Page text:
It’s because of the private nature of the work that I can’t easily assess my own reaction to it difficult. Partch may have thought that he was tapping into some universal mythos and music, but I have to say that at least in that regard, he failed. All of his work, and Delusion is perhaps the most fully realized work but not any more or less accessible than the others, springs from his willfully cultivated outsider status and mostly solitary development of his own musical theories and dogma. Partch was far from untrained, but he was not a social man, and it seems that estrangement came to him naturally, particularly from “The Establishment” and high culture in general. There are a number of other American composers that fall into this category, and they rank among the best the country has produced: Conlon Nancarrow, Henry Cowell, Carl Ruggles, Edgard Varese (not actually American, but tried his damnedest to be), Sun Ra, Lou Harrison, Cecil Taylor, and Anthony Braxton. All of them resisted (and continue to resist) easy assimilation into a larger historical context, and many actively tried to divorce themselves from being associated with any larger movement. (I do not think it’s a coincidence that many of them, including Partch, also happened to be queer, but that’s all I’m prepared to say on that subject. See also Percy Grainger, who ironically was too establishment to make the list.) Partch, himself quite the curmudgeon, extended this autonomy to the very instruments themselves, ensuring himself an even greater degree of personal control over performance. The resultant effect, no doubt intentional, is that there is more work to be done to get inside the corpus of these composers than those who exist closer to the mainstream horizon of recent times.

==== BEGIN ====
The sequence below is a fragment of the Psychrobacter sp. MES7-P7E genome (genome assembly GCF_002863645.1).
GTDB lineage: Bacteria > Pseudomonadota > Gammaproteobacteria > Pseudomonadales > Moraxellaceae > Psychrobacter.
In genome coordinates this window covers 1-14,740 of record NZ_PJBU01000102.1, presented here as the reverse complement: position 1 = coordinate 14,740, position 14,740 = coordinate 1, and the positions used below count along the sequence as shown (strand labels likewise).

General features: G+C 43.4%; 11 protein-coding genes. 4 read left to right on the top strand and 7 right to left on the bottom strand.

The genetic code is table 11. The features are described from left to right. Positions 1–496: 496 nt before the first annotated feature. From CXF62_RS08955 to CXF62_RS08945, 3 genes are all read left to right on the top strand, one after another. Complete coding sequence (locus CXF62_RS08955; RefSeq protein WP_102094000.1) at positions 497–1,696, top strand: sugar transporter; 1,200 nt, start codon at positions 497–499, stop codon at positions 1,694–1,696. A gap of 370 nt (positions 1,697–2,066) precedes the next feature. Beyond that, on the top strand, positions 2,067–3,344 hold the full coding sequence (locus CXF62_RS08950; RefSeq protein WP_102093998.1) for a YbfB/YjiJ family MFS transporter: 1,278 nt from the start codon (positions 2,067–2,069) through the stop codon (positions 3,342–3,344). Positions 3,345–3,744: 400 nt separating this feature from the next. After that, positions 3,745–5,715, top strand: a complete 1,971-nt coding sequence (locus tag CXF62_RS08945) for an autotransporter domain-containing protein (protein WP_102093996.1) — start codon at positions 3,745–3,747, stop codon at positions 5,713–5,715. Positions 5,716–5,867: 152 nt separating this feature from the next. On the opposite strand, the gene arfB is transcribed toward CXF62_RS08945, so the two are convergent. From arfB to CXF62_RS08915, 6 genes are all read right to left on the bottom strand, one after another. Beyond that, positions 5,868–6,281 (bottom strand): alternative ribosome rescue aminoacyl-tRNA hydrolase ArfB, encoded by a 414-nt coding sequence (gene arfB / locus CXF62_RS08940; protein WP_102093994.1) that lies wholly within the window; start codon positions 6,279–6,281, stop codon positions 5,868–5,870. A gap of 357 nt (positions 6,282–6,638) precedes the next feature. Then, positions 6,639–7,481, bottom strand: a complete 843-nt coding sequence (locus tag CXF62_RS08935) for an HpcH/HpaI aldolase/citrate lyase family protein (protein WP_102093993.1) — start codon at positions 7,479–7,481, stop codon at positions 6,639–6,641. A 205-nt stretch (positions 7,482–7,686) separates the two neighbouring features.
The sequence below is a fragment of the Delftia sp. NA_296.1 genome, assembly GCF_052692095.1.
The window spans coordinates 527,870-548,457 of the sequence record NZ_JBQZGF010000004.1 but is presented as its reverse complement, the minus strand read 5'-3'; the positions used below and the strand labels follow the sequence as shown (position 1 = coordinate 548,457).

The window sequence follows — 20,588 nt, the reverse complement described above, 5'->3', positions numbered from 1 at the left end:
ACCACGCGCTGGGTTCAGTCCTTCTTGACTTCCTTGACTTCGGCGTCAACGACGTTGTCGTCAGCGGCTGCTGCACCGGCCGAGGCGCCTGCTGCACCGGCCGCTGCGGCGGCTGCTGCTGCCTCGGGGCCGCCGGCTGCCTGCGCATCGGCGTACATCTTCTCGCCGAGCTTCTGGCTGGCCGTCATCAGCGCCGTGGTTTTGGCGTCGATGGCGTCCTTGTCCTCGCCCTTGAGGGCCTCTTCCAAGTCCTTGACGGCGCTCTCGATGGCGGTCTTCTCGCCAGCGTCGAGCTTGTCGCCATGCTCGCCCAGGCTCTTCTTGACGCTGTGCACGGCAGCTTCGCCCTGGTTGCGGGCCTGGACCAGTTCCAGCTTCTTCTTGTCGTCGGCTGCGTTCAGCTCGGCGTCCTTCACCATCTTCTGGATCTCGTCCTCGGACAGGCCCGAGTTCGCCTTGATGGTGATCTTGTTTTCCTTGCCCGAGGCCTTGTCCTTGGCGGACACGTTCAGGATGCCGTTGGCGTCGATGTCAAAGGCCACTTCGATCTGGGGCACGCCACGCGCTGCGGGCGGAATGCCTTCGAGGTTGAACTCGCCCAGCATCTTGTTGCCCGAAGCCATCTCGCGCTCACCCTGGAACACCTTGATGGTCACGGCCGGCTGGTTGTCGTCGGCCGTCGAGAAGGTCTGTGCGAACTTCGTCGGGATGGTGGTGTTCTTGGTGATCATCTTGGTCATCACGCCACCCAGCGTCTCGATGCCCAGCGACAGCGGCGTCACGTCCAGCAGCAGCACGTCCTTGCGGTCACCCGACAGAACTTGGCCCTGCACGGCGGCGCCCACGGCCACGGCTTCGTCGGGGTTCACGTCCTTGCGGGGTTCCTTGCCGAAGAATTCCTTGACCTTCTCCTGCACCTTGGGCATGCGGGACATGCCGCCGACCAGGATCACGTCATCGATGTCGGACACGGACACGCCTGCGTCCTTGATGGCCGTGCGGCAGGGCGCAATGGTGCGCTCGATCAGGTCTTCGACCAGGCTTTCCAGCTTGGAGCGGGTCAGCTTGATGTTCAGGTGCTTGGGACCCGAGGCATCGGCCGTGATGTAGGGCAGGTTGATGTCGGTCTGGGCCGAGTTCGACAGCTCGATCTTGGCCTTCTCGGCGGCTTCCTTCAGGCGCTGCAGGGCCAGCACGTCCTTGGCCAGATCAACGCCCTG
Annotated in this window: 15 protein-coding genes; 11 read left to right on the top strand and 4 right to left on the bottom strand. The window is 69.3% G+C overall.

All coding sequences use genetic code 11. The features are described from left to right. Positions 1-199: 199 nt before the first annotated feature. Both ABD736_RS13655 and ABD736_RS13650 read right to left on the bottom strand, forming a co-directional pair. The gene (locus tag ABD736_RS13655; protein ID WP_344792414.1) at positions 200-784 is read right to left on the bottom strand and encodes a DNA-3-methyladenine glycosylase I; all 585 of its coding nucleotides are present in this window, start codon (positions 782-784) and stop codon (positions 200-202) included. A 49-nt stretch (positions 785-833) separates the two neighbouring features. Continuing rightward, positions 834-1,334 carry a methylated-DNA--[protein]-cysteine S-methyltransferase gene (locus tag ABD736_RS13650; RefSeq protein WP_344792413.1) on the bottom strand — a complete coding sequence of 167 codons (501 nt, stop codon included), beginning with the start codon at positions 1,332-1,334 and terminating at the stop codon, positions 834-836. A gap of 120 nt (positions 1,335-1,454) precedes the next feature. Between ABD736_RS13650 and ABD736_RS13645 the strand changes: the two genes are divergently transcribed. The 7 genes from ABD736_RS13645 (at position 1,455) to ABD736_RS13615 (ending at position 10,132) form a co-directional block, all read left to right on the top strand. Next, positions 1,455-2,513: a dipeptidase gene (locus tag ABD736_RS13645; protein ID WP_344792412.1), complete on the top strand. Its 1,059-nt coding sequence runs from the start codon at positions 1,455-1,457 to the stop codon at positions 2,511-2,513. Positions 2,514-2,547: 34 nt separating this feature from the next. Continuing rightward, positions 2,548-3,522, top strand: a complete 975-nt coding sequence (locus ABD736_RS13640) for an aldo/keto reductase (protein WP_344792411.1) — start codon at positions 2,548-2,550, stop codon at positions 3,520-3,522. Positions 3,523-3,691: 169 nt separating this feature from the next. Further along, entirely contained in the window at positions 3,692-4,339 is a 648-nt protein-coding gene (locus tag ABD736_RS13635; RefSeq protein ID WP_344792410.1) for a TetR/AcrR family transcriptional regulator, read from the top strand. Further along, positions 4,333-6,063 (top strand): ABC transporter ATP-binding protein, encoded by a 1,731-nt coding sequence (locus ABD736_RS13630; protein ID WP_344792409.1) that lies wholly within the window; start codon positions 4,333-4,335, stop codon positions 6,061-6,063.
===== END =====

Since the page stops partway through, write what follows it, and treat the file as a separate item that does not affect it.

It is an olden time, but neither a precise time nor a precise place. The “Exordium” is an overture, and invocation, the beginning of a ritualistic web. Act I, on the recurrent theme of Noh plays, is a music-theater portrayal of release from the wheel of life and death. It opens with a pilgrim in search of a particular shrine, where he may do penance for murder. The murdered man appears as a ghost, sees first the assassin, then his young son looking for a vision of his father’s face. Spurred to resentment by his son’s presence, he lives again through the ordeal of death, but at the end — with the supplication “Pray for me!” — he finds reconciliation.
There is nowhere, from the beginning of the “Exordium” to the end of Act II, a complete cessation of music. The “Sanctus” ties Acts I and II together; it is the Epilogue to the one, the Prologue to the other. Act II involves a reconciliation with life. A young vagabond is cooking a meal over a fire in rocks when an old woman approaches, searching for a lost kid. She finds the kid, but — due to a misunderstanding caused by the hobo’s deafness — a dispute ensues. Villagers gather and, during a violent dance, fore the quarreling couple to appear before the justice of the peace, who is both deaf and nearsighted.
Following the judge’s sentence, the Chorus sings in unison, “Oh, how did we ever get by without justice?” and a voice offstage reverts to the supplication at the end of Act I.
The near-total lack of narration and speech (partly for copyright reasons, apparently) does not make it easy to understand what is going on without the accompanying program notes, and the partial doubling of the actors in the main roles in the two parts is more puzzling than anything else. To the extent that Delusion reaches for universality, it is to a totality of musical performance. Watching it, I could only feel that narrative and thematic drive had been subordinated to the physical performance of music (and dance) itself, which struggled under the heavy responsibility of evoking those very traits. There’s a hint of this in Partch’s own description of his aesthetics: